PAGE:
And, no, I’m not saying a writer shouldn’t aspire to acquire the skill they see in the books they admire. They should. But saying, “I wish I wrote like This Really Skilled Author,” seems, to me, to be an insult to their own writing. It would be an insult to my own writing if I said that. It would make me feel like not writing—and that’s how these authors who I’ve seen say this feel. They seem to believe their writing isn’t worthy of admiration—or even being written—if it can’t possibly match up to what they admire.

That’s crap. They’re sabotaging themselves. They seem to be using their prose’s lack of beauty and compelling skill as an excuse not to write. If not that, they’re using it as an excuse to beat up on themselves and make writing more difficult to do.

The fact is, I could not write what I write if I constantly compared my writing to that of those whose writing skill I admire. I like the fact my writing isn’t as beautiful as some other writers’ words are. It leaves me the freedom of mind to write the story that’s in my head accurately. If I worried the entire time I wrote something about how it compares to someone else’s book, I’d never get anything done. My stories wouldn’t be mine, they’d be somebody else’s—somebody not-me and not-this-other-writer. They’d be an insult not only to me, but to that author whose writing I was trying to imitate.

Also, by not comparing my writing to other writers’ skill, I’m reaping the joy of discovering a sentence or paragraph that makes me gasp or grips my heart. I’m able to appreciate writing not my own because I’m not spending all my effort in my own writing trying to make my skills and gifts meet goals which I’m still very far from. I may one day be as skilled and gifted with prose as authors whom I admire are, but it’s going to be a slow process, and even after I gain that skill and gift, my writing will still be my own.

And that’s excellent.

That means I’ll still be filling a niche with my writing no other author can fill, even those whose writing I love to read. My life has made me a very different writer than any other writer out there, and my writing can’t shine and entertain people like it should if I tie it down in comparisons to other writers’ skill.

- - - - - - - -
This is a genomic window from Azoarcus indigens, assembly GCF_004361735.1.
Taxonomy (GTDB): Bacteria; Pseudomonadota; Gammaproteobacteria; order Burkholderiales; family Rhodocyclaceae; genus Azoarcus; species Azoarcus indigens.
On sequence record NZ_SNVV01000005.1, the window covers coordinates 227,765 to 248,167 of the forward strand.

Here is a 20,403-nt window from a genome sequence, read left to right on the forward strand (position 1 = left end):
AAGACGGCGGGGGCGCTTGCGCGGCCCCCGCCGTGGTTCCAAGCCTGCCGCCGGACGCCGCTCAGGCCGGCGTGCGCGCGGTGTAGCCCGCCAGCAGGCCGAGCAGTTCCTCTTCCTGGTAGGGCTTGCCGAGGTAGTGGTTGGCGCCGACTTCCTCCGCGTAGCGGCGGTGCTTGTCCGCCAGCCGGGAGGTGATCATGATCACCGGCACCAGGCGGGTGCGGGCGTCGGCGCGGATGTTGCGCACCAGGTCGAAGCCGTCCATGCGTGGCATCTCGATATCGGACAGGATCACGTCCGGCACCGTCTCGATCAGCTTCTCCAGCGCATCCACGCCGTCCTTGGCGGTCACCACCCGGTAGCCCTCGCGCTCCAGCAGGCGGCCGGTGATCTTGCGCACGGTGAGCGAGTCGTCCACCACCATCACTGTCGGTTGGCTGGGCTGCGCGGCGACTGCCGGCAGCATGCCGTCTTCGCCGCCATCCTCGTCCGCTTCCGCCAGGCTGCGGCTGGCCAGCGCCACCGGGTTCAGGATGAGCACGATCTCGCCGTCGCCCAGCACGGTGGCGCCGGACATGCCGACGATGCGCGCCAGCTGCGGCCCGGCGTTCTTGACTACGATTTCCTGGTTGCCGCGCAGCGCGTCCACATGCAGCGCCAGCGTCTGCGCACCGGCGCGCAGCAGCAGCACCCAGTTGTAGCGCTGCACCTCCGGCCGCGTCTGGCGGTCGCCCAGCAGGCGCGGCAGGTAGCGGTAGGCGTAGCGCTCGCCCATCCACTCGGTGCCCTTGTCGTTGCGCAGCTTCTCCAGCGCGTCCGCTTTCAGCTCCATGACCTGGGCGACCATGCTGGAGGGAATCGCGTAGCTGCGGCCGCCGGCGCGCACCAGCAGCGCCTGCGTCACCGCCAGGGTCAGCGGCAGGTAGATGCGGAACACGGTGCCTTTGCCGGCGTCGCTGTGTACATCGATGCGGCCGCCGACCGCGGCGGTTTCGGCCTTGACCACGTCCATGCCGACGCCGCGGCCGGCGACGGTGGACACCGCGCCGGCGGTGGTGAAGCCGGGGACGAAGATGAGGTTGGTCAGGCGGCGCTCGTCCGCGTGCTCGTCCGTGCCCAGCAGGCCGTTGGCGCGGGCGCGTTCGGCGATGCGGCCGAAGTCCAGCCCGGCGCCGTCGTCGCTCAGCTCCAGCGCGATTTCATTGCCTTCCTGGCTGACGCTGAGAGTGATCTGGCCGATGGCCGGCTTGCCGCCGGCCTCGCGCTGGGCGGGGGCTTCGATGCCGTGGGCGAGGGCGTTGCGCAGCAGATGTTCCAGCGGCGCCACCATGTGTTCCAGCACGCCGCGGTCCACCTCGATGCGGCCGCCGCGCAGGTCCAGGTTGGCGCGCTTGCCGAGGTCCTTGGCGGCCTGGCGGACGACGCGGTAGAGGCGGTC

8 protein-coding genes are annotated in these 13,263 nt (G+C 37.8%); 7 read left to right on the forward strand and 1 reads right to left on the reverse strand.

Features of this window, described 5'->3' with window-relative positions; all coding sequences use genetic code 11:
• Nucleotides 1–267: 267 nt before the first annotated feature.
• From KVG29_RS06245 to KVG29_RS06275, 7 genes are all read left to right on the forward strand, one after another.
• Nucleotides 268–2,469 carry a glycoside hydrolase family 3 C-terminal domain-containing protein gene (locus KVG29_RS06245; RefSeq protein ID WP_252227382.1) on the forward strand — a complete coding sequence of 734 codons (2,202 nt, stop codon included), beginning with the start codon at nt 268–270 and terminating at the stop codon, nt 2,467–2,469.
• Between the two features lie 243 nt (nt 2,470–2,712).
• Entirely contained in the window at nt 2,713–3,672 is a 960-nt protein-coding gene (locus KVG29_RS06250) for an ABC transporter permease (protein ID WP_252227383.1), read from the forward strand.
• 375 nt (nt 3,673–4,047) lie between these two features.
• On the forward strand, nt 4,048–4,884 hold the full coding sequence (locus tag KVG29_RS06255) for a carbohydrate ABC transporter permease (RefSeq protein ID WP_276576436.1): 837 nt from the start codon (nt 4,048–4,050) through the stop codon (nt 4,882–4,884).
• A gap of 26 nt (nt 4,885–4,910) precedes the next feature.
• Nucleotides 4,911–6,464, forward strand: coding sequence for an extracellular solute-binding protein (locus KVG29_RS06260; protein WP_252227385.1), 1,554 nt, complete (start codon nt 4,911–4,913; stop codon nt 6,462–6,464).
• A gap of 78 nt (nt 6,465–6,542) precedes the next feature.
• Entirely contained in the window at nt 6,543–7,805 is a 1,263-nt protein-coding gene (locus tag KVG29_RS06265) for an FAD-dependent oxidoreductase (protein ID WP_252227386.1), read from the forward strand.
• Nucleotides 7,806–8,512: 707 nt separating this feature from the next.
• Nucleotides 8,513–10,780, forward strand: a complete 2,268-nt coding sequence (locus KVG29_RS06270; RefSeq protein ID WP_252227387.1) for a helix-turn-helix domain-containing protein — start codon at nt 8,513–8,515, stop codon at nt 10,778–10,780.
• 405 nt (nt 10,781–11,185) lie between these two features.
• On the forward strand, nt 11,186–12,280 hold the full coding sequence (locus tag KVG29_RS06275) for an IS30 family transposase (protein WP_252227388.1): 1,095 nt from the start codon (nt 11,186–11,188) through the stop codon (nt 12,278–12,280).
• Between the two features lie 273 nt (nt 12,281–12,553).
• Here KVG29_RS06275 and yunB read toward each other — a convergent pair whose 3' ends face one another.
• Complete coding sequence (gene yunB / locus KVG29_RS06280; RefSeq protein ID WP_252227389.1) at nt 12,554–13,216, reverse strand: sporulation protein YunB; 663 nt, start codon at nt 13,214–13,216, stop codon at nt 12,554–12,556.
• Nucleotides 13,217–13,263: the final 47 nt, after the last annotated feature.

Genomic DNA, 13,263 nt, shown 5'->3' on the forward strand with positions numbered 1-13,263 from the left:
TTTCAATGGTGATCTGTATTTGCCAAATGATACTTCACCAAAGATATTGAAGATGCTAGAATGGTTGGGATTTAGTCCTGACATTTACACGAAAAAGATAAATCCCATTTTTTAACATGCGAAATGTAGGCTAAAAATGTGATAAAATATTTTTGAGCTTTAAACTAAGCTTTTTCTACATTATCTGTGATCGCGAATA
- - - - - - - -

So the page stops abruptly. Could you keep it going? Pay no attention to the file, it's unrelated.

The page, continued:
And one skill I probably wouldn’t have now if I spent all my time trying to imitate other writers, or wishing I wrote like them, is the ability, as one of my friends who’s read a number of my completed works has said, to “pack a lot of story in.” I rather like being able to do such a thing.

How Music Helps Me

I’ve always loved listening to music. I’ve even played/sang it on occasion, mostly to do with school activities like band and chorus. But I’ve always loved music.

Throughout my life, once I realized my love of listening to music, I’ve always done my best to have it with me. Beginning in the 1980’s, when the Walkman came out all the way up to present day with mp3 players, I’ve habitually had some sort of music playing. I listen to music before I go to sleep, used to sleep with it on when I didn’t wear headphones in bed, and am happiest when I can have some sort of soundtrack playing, even if it’s only one song on repeat and all I’m doing is sitting at my computer in my apartment.

After my breakdown, music became even more important to me. It became a buffer between me and the rest of the world. It protected me, kept me distracted from things when I went out. It still serves this purpose to this day. It’s something I need, sometimes a great deal, in order to face the world outside my home with confidence and at least the appearance of calm.

I have unspecified anxiety, and focusing on the music playing in my headphones keeps me from losing my mind and going nuts when I’m in public. Particularly in new places. Like grocery stores. Or at the mall. Places where there are lots of people who just might find something to say to me. I can’t explain just what it is about such situations which drives my anxiety up, but I do know that music helps me stay calm and reasonable. I’m able to, if I must talk to someone, move one muff aside so I can understand what the other person is saying; the music playing in my other ear keeps me calm.

Music keeps me balanced and grounded when I’m feeling desperate to get away. It relaxes me so I don’t get too tense or irritable with those around me. I can handle silence if I must, and I can be without music if I need to be, but I prefer not to.

I concentrate on different things at different times when I have music playing in my ears. This is to rein in my impatience when I’m doing something new or going someplace I’m unfamiliar with. Doesn’t always work perfectly, but I’ve found if I concentrate on some aspect of a song on repeat, say the beat, or the lyrics, I’m able to endure the situation I’ve put myself in better. Concentrating on the bass notes from piano/keyboard or synthesizer helps a lot, too, especially if those notes come at a slower tempo or less predictably than the song’s drumbeat.

I habitually step to the beat of the music I’m listening to if I’m on my way somewhere afoot. This actually helps in square dancing, because walking to the beat helps with the dancing. When I was a kid and went to roller skating rinks, I skated to the beat. While waiting for the light to change so I can cross streets, I’ll frequently end up sort-of-dancing if the change takes long enough.